You woke up on the right side of the bed this morning. Despite this full fat mayo being incredibly high in calories, your spirited mood decides to value the brighter side of the situation and you determine this jar of mayo is well worth each and every calorie. This highlights the effect your emotions can have over your purchasing decision.


Anchoring:

Lastly, having picked up ‘Jar One’ first, you noticed this jar of mayo was advertised for R50. Now, looking at ‘Jar Two’, you notice this jar is on sale for only R40! You hurry off to the checkout convinced you’ve got the best deal ever. But had you shopped around a little more, you would have noticed a selection of the same mayo jars for just R30 at the end of the aisle. This demonstrates how we can be influenced by initial information, opposed to taking into consideration all the available information prior to making a decision.


So, can you imagine what sort of deals you miss out on, or products you end up buying because you went to the supermarket hungry?


When your brain isn’t running at full capacity, your heuristics take over in an attempt to reduce cognitive load on those less significant decisions, leaving your subconscious mind and embarrassingly loud rumbling stomach to make our decisions for us.


Supermarkets are filled with modern marketing tactics. Signs displaying ‘Special Offers’ where you can’t resist a double take on the 3 for R 70 Simba Chips or the ‘low fat’ milkshakes where the woman on the front seems to be relishing the creamy chocolate milkshake. Just when you think you’ve come to the end of your shopper experience you’re herded into the snake aisle surrounded by irresistible confectionery items. To top it all off, the cashier at the end offers you 2 for 1 on lunch bars that no-one there came for, but all of a sudden you can’t resist getting your hands on.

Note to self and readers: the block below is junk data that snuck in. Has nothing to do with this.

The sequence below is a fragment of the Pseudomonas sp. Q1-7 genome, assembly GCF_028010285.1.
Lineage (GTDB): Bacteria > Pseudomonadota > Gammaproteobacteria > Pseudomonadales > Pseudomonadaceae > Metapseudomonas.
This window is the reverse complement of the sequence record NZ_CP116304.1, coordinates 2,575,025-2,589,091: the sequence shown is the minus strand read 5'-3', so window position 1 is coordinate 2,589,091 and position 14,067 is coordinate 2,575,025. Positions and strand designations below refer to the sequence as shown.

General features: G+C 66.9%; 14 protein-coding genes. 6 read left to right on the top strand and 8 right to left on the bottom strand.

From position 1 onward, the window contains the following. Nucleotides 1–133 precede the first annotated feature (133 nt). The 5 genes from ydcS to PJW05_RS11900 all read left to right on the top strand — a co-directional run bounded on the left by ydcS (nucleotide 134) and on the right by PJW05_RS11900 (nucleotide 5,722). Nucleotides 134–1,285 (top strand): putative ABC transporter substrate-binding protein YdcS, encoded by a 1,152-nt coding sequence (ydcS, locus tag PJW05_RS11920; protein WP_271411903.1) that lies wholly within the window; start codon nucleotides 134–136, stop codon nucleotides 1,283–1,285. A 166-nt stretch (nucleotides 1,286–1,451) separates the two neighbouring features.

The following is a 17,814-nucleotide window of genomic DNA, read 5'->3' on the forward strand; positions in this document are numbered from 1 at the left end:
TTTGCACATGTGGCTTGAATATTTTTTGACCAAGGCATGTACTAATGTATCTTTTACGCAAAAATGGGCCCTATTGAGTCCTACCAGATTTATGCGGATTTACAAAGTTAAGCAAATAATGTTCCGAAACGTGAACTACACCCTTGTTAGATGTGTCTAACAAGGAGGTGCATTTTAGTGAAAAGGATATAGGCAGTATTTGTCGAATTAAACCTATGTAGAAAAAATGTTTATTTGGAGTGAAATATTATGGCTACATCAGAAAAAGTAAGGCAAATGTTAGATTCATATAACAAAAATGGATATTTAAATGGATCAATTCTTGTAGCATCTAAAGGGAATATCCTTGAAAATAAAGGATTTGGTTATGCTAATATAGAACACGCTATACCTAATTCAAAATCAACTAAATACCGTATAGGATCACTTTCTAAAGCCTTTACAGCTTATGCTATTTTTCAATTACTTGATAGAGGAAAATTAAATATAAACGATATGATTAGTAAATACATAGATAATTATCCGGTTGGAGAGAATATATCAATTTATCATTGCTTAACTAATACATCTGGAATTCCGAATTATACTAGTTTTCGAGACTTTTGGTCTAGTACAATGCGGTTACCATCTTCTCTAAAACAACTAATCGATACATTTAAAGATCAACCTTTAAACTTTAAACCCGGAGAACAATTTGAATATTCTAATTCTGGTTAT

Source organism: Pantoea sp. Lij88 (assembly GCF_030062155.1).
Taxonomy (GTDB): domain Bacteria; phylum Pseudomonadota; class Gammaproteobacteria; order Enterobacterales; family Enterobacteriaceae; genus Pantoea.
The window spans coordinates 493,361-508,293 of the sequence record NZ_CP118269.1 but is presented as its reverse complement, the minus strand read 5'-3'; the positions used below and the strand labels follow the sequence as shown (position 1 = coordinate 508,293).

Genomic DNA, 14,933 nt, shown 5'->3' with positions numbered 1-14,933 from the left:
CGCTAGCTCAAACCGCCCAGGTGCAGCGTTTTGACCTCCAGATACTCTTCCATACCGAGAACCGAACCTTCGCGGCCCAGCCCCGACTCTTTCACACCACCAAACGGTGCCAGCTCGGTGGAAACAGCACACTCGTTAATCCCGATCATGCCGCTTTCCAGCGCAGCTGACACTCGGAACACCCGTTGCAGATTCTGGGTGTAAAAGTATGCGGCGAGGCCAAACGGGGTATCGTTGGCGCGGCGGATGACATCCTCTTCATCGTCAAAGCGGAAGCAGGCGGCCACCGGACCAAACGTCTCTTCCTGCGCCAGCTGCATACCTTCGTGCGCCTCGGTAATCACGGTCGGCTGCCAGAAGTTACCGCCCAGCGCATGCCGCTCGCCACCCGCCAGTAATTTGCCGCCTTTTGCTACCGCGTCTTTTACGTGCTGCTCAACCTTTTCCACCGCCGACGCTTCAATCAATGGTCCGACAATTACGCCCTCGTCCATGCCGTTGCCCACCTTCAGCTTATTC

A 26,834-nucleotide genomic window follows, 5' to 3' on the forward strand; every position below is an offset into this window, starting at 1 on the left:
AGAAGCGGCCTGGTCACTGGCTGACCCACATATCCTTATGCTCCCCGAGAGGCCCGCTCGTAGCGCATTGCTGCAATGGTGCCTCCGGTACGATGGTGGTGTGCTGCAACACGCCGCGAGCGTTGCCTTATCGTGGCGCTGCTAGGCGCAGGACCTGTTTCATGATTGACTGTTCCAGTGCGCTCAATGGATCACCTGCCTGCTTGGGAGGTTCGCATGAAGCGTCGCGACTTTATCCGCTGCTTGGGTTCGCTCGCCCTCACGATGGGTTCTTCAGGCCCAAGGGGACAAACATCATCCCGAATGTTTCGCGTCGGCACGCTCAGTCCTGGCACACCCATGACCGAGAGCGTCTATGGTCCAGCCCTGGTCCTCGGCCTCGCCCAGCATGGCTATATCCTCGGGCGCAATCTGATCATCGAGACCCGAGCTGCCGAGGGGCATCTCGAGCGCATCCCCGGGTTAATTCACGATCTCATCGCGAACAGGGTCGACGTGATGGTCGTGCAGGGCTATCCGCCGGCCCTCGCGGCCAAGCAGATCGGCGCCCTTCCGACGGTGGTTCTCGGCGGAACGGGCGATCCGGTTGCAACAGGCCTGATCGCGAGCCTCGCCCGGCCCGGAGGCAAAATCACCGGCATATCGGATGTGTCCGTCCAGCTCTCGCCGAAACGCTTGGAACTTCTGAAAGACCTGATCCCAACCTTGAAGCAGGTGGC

When your brain is on autopilot, walking around a supermarket hungry, it can’t withstand the cognitive workload it requires to determine the best offers. Your body doesn’t provide you with enough energy to shop for the very best deals. You end up purchasing the products that have high visual salience or emotional significance because they’re items that allow your brain to remain on autopilot.


Moral of the Story: Don’t make BIG decisions when you’re hungry.


When making decisions, we heavily rely on our prefrontal cortex (working memory) and hippocampus (long-term memory) to communicate effectively. When the brain is not provided with enough fuel, the communication is ineffective resulting in confusion, blurry vision, impatience and fatigue. These symptoms have had an impact on ‘future discounting’ (preferring a type of reward now rather than at a later date) which is also seen as a lack of self-control.


“If you are full in your stomach, you can think about the meaning of life, art, and what’s out there in the universe. When you’re hungry, the only thing that matters is your hunger” - Yeonmi Park Interview with Joe Rogan.


Taking this quote from Park, and translating it into a day in the office, or an exam you’ve been dreading for months, when hungry, your brain will go into survival mode. A way of protecting yourself from ‘wasting’ energy on tasks that simply won’t get your much needed animal instincts from being ignored until tomorrow.


So, do you want to become a mindless zombie on autopilot because you’re hungry? Or are you ready to sufficiently fuel your body to help make better decisions?